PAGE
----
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Science and Innovations

Flagstaff Scientist Reflects on Cassini Spacecraft’s Final Days

NASA/JPL/Space Science Institute

The Cassini spacecraft mission ends tomorrow after two decades in space. A Flagstaff scientist on the mission team says Cassini transformed our knowledge of Saturn and especially its strange moon Titan. KNAU’s Melissa Sevigny spoke with Randy Kirk of the U.S. Geological Survey from Pasadena, California, where the team has gathered to witness the spacecraft’s final moments.

Randy, tell me what the scene is like out in Pasadena with all the scientists gathered at the Jet Propulsion Laboratory to witness Cassini’s final moments. How is everybody feeling?

Well, obviously it’s bittersweet. We’re sad to see the mission come to an end, not just because the science is coming to an end for now, but because we’ve been a family professionally for decades now. On the other hand we’ve learned so much and the mission’s been so successful that we really can celebrate that, and people are doing so, and we believe in a future for studies of the Saturn system. There’s so much that we’ve learned that says that we have to go back there and do another mission or missions. 

When did you first get involved with the Cassini mission?

I was one of the initial applicants to be on the radar instrument that is dedicated to mapping Titan,  and that was a proposal I wrote in 1990 when I was only out of grad school for a couple of years. 

I think there’s been a lot of excitement about the information Cassini has sent back not just about Saturn but actually about those moons, moons like Titan and Enceladus. Can you tell me some of the most interesting things we’ve found out?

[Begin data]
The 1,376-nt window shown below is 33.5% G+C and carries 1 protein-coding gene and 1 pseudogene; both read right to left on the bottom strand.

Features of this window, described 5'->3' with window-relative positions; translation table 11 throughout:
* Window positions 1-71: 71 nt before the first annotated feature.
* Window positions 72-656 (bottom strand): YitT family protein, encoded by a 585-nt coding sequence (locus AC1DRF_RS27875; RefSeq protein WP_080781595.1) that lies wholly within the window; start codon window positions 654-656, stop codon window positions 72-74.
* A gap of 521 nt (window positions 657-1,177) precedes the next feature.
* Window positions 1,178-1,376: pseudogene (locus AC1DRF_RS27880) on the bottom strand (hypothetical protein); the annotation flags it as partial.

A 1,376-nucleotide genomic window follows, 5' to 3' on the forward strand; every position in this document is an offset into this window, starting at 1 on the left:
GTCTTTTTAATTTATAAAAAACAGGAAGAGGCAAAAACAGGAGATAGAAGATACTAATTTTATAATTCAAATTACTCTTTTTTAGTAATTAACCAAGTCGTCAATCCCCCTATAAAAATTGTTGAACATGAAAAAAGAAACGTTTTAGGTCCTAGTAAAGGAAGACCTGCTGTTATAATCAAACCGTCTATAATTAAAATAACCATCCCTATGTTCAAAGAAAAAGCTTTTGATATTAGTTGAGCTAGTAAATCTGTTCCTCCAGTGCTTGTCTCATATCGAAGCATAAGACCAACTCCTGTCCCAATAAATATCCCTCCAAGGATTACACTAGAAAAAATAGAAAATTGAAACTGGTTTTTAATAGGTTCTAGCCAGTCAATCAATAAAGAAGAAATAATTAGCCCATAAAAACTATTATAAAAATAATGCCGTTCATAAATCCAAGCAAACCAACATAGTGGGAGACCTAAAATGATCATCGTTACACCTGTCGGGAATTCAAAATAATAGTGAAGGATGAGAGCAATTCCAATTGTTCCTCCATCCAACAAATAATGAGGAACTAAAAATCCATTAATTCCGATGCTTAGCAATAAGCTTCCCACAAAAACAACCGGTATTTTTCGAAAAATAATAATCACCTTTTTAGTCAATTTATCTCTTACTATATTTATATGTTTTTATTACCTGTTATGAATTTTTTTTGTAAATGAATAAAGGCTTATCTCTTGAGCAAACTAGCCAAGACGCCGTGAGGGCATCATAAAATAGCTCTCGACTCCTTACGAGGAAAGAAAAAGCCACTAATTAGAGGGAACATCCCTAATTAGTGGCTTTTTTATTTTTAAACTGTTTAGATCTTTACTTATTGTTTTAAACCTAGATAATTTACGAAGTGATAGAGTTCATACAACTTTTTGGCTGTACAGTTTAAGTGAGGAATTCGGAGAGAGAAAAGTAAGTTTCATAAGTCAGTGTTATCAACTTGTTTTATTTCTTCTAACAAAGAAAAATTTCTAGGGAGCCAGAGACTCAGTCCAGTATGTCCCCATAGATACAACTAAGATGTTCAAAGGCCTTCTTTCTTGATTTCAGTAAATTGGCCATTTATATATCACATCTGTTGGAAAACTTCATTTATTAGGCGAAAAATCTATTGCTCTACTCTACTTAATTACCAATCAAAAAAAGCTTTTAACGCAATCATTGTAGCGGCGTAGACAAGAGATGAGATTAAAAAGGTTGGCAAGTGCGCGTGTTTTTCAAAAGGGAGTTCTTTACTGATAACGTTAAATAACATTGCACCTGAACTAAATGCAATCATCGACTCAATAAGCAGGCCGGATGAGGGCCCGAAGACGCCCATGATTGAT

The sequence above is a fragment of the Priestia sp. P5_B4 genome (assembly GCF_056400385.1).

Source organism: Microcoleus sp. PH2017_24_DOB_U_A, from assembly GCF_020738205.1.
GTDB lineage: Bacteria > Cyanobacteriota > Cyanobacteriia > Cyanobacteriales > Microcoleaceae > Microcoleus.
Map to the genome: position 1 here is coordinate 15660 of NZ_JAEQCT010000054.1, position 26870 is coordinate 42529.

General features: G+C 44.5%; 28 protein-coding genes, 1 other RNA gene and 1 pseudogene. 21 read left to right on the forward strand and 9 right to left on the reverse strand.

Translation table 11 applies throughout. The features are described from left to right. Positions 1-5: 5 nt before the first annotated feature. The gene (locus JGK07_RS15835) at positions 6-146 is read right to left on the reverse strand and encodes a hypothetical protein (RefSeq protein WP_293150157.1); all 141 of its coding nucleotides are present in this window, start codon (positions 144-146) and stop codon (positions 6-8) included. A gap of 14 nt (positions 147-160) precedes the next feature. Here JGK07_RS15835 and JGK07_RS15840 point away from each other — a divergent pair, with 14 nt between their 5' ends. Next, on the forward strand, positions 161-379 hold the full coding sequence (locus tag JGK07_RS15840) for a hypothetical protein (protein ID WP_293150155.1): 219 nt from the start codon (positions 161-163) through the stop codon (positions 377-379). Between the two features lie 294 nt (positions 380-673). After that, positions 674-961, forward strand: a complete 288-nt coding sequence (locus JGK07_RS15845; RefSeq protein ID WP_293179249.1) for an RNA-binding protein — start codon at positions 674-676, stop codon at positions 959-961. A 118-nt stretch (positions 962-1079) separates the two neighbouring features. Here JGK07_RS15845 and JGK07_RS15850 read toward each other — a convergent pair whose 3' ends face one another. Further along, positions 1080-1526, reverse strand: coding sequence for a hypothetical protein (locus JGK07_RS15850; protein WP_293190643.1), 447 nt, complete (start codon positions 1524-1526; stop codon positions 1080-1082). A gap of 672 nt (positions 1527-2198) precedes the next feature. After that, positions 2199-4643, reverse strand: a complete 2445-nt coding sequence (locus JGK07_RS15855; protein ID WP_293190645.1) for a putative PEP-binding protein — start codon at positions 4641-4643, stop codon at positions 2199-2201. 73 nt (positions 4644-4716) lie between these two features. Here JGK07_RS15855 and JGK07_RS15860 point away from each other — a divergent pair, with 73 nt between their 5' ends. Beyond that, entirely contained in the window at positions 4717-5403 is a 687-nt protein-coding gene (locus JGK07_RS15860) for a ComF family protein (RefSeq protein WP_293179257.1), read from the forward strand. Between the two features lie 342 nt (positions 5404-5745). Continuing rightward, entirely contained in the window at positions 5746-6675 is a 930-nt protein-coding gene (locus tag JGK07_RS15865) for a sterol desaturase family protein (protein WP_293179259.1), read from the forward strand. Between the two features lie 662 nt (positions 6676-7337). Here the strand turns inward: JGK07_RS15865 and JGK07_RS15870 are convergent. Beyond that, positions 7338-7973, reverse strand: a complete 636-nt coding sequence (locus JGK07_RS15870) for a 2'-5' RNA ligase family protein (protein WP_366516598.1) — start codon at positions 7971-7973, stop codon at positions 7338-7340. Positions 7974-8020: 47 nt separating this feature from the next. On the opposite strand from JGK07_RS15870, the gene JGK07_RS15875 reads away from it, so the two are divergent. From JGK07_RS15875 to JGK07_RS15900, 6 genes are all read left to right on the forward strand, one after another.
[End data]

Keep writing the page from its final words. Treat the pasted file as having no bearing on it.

Sure. What’s cool about Titan was, we knew it was unusual before we went there, we knew it was a big, we knew it had an atmosphere, but what we’ve seen is a world that in many ways is more like Earth than anything else in the solar system. It’s doing many of the same things, it’s active today. But it’s doing it with completely different materials. And there is rain and rivers and lakes and seas, but they’re made up of what we would call liquefied natural gas.   

We knew there were these organic molecules like natural gas on Titan before we went there but we really didn’t know what they would be doing. So we flew past Titan several times, saw only dry land, and then finally we flew over the North Pole of Titan and we saw a land of hundreds of lakes.

That was the probably the most exciting moment in the mission, just to know finally what those reservoirs of liquid were and that they were part of a whole system that was carving rivers and eroding mountains, and so on, and how similar it is in some ways to the Earth.  

Is you were able to pick a place in the solar system to go next, to send another spacecraft to, what would it be?

That’s easy, Titan! Titan is so complex, and so tantalizing, and could be an abode for a type of life totally different than anything we have on Earth, that it just floats to the top of the list. It is not a place I would ever want to go personally. Aside from being about minus 400 degrees Fahrenheit, the atmosphere is full of small amounts of what Earthlings would consider extremely toxic chemicals. So it’s not going to be a fun place to vacation, ever.

Thanks so much for speaking with me, I really appreciate it.

My pleasure.

That was Randy Kirk with the U.S. Geological Survey in Flagstaff speaking with us from Pasadena, California. Cassini will crash into Saturn’s atmosphere and burn up early tomorrow morning.

Melissa joined KNAU's team in 2015 to report on science, health, and the environment. Her work has appeared nationally on NPR and been featured on Science Friday. She grew up in Tucson, Arizona, where she fell in love with the ecology and geology of the Sonoran desert.
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